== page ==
A Twitter-storm has raged over the last week about Auckland Council’s rules requiring community consultation before private developers can name new roads. Apparently, some Aucklanders believe that holding up housing projects while developers comply with council road-naming requirements is unacceptable red tape.
Granted, Auckland faces a housing crisis. But road-naming is a serious matter. You might think property developers have an incentive to choose sensible street names. But a cursory internet search reveals the risks. Some of the weirdest names in America include ‘Bad Route Road’, ‘Duh Drive’ and ‘Pillow Talk Court’. Anything goes in the wild west of unregulated street names.

It is worse still across the Atlantic. Horrific English road names abound. Take Oxford’s ‘Crotch Crescent’, Worcestershire’s ‘Minge Lane’ or Rowley Regis’s ‘Bell End’.

To protect unsuspecting Kiwis from the stress of a poorly named street, Auckland Council’s ‘Road Naming Guidelines’ bring a touch of due process. The guidelines require road names to ‘reflect themes relevant to the local area’, to recognise ‘ancestral linkages to land’, and to ensure names occur in a ‘consistent, transparent and impartial’ manner. (Heaven forbid an impartial street name!)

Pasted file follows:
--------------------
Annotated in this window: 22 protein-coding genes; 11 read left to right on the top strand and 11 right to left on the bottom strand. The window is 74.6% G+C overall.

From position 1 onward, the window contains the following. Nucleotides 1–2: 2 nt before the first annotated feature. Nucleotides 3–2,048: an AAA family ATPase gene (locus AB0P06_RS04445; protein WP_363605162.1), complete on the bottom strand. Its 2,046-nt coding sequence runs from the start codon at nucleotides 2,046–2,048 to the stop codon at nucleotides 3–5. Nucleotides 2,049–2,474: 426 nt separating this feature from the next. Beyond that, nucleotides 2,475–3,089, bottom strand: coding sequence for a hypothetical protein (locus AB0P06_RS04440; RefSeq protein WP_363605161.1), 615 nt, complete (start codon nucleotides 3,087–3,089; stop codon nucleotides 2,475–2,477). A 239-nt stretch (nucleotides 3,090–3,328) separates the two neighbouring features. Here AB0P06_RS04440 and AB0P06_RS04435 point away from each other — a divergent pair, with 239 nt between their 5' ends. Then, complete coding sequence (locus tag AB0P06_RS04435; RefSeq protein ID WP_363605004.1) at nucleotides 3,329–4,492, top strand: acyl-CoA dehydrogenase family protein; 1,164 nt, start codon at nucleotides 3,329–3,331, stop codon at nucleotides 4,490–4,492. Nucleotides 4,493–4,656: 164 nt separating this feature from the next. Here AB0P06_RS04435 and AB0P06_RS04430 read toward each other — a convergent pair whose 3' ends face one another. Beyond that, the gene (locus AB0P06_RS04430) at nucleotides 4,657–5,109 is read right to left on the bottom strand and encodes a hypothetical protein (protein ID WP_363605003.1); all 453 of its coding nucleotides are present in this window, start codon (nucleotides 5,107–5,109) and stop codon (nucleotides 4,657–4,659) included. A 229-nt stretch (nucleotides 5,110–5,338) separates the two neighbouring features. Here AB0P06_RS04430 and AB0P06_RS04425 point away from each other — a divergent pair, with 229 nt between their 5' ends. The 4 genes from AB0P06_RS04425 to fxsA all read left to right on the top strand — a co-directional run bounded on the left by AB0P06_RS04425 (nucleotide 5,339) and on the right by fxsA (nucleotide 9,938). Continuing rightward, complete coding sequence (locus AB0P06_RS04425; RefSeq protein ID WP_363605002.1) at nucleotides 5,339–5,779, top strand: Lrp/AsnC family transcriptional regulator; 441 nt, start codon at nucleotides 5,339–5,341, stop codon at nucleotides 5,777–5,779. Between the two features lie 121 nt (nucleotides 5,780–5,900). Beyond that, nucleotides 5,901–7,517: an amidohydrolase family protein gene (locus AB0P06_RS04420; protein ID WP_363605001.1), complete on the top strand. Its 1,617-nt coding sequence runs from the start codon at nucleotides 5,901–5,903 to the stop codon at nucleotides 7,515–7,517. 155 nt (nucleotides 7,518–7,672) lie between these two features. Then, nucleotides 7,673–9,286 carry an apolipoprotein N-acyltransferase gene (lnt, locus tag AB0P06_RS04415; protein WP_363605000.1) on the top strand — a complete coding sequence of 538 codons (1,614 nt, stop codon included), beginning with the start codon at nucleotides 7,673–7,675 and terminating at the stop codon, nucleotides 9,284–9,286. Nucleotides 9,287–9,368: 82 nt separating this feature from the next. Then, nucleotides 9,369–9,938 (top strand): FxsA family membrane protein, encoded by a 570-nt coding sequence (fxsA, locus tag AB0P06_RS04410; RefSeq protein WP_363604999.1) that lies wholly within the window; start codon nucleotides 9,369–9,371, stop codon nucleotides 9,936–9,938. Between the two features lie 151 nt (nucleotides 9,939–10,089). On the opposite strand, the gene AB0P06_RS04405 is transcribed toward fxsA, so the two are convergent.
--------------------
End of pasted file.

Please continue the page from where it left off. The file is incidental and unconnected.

The guidelines also ensure community buy-in. They require developers to start the naming process by asking for ideas from local community groups and clubs, and by consulting with mana whenua. After consultation, a formal application (proposing a ‘preferred’ name, and at least two back-ups) may be submitted. Given the importance of the outcome to residents, local boards have discretion to reject any names proposed, to seek alternative names, or to make their own enquiries.

Developers cannot apply for a road name until after they have a Resource Consent and are prohibited from breaking ground before their chosen names have been approved.

Thankfully, we can take comfort that Auckland Council has such a comprehensive and inclusive process. It would be undemocratic if developers could choose their own street names. Especially impartial ones. Just imagine if royalists could choose regal names like Queen Street or King Edward Avenue.

In any case, provided each step goes smoothly, the process can be completed within a few months. Of course, if there are delays or hiccups, the naming-process can take upwards of a year.

But surely having families sleeping in cars is a small price to pay if it only saves one road from having a bad name.